Edinburgh-based poet Russell Jones has published three pamphlets and edited Where Rockets Burn: Contemporary Science Fiction Poetry from the UK. The Green Dress Whose Girl Is Sleeping marks his debut book-length collection. The titles of the poems point towards idiosyncrasy and diversity — ‘My Secrets as a God’, ‘My Adoration of Tiramisu’, ‘Random Sample from the School Career Library Classification Index’, ‘Above the “100% Human Hair Extensions” Beauty Salon’. Jones experiments with feeling and form, style and subject, and the poems that emerge are generally the result of a sensitive, questioning mind unafraid to reveal big questions in small moments:
[…] You ask for the earth
to break and it does.
I’ll stay with you, then,
as the statue
is painted darker by the rain
for a darker world.
— ‘Apparition in a Storm’
A statue painted darker by the rain — something about that image seems thoroughly Scottish. These poems are far from parochial, though, despite and because of their being influenced by one Scottish writer in particular — Edwin Morgan. ‘The Bang’, for example, is a dialogue between ‘Alice and Atlas: Opposing Protons in the Large Hadron Collider’. The star-shaped poem ‘Star’ mirrors itself, with the left side printed back-to-front. There are sharp, tender sonnets and single-word poems. All of these elements indicate a reverence for Edwin Morgan who would, I think, have enjoyed reading this collection. Who could fail to love lines like ‘Children are gods, too’, or:
At the party the green dress dances
so wild that her hips shake the atmosphere.
— ‘The Insider’
Cosmic and intimate, these poems shine with innate empathy — for a woman who lost her son, for a remorseful dog, for the flower that ‘does not aspire to be a meadow’. Jones attempts not only to understand what it is to be a specific person, but what it is to be the very dress in which she dances (and subsequently sleeps). I love that kind of imaginative impulse.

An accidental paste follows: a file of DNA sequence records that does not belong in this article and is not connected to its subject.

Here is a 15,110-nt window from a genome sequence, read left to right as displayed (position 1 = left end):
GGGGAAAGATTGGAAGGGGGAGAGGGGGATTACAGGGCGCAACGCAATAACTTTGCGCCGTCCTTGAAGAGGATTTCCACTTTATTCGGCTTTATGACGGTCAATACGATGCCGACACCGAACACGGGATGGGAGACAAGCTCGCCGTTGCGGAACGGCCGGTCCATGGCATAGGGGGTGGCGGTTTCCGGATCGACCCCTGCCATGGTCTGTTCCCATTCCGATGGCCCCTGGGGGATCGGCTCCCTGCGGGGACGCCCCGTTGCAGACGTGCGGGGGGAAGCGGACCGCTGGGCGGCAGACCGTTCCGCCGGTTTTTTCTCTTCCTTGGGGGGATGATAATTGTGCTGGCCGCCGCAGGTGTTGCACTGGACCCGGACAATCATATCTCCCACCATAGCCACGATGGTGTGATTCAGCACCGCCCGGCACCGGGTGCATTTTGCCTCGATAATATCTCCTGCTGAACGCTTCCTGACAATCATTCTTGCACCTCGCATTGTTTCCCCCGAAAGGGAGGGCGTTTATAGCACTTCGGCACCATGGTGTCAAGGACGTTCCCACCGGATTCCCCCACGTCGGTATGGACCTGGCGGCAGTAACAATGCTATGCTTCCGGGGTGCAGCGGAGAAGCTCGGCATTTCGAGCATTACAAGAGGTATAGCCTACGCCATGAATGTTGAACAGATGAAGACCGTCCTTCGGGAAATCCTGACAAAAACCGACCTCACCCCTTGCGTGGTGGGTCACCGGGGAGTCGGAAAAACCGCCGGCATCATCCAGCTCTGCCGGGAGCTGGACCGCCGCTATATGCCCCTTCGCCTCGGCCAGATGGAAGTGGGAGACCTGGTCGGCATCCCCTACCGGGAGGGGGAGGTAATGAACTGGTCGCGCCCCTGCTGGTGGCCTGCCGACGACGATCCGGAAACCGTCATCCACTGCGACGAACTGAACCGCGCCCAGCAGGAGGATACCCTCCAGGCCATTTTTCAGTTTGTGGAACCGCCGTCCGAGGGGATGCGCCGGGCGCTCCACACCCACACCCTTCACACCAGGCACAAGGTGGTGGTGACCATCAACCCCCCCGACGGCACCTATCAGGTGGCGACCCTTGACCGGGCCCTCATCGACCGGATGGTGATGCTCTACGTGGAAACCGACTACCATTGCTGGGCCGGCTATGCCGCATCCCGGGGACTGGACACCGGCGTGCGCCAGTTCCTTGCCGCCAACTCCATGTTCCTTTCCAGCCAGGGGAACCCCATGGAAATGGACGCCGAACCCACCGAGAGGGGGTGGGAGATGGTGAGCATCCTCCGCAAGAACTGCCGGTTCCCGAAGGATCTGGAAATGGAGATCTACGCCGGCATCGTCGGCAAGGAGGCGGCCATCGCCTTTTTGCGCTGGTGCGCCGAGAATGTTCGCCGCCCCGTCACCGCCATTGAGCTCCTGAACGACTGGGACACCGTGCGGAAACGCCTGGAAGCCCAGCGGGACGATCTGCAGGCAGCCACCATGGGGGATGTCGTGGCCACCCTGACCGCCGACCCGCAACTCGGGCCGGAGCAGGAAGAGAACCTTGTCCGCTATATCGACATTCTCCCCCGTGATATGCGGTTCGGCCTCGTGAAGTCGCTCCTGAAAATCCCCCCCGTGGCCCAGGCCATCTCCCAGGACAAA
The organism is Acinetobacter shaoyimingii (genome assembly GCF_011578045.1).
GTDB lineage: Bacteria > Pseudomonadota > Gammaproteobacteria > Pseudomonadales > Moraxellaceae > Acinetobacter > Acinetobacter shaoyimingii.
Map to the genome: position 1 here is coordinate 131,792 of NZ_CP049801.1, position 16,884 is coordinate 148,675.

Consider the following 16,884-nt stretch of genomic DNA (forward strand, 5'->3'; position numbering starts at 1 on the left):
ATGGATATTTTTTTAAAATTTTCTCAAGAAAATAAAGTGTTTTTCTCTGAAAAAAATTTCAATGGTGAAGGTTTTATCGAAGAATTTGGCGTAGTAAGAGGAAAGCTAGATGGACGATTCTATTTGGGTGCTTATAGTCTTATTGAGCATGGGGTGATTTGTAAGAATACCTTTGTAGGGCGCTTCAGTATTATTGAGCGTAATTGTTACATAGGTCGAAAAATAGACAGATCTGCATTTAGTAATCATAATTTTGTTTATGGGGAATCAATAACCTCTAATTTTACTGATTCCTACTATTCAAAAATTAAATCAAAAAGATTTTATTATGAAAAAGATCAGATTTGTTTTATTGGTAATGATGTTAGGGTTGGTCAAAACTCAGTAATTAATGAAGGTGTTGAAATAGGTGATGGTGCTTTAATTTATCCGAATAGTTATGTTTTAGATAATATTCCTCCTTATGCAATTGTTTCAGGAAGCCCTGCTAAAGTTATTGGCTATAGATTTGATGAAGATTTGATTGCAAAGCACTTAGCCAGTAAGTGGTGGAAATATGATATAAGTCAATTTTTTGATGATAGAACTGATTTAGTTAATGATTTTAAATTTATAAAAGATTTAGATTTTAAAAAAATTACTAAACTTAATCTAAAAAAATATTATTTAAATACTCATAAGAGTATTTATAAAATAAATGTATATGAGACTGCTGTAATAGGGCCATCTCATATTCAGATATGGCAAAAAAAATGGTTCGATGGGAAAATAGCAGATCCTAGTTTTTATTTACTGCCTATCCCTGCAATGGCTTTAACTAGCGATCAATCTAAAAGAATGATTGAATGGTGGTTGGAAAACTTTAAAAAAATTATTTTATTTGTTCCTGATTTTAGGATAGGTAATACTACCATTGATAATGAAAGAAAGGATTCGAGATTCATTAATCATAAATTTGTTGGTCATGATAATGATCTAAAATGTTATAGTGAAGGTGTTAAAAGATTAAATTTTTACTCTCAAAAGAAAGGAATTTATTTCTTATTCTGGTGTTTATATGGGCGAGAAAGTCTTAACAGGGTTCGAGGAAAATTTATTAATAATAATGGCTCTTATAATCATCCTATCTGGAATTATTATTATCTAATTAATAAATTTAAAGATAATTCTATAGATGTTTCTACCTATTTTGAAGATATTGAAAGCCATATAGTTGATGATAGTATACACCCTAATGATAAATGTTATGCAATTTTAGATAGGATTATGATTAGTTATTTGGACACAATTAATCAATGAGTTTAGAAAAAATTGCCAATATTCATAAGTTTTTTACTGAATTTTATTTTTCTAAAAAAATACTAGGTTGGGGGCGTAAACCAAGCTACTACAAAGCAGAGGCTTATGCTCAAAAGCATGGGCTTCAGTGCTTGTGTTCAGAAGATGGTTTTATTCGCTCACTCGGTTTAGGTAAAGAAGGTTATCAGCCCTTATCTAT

The scope of subject matter here is impressive, with intellectual and emotional intelligence freely offered, explored, developed. The imagination and resourcefulness evident in The Green Dress Whose Girl Is Sleeping are to be admired. ‘On Her Return from Afghanistan’ opens with an intense and affecting stanza that shows Jones at his best:
My sister told me how she’d sewn
the stomachs of two boys who set off
a land mine whilst playing football near the market;
removed the overcooked
skin, tendons, muscle and cartilage
from the legs of a woman trying to save
her photos during a house fire;
administered the drugs to a man
she had eaten eggs with, knowing
his death was certain.
Poems this emotionally engaging will never grow old.
Not all of the experiments in the collection pay off. I found the ’26 ONE WORD POEMS’ to be flippant, unremarkable and fruitless. They detract from the book as a whole. For example, the ‘one word poem’ entitled ‘What You See Is What You Get’ reads in its entirety: ‘WYSIWYG’. Leaving aside the fact that WYSIWYG is not a word, how does a redundant ‘one word’ ‘poem’ like that earn its way into an otherwise moving and intriguing collection? Unfortunately, most of the so-called one-word poems fall flat. Similarly, the haiku that make up ‘Selection from a Summer Set’ fail to convince. Talented poet though he is, Jones has not mastered the haiku (in fairness, it is inordinately and deceptively difficult to write a true haiku). I can’t help but feel that omitting the one-word poems and the haiku would have made for an even more assured debut.
Still, let’s not be harsh. The Green Dress Whose Girl Is Sleeping is a striking collection and deserves to do well. I look forward to seeing more from such a promising poet.
The Green Dress Whose Girl is Sleeping by Russell Jones is published by Freight Books, 2015.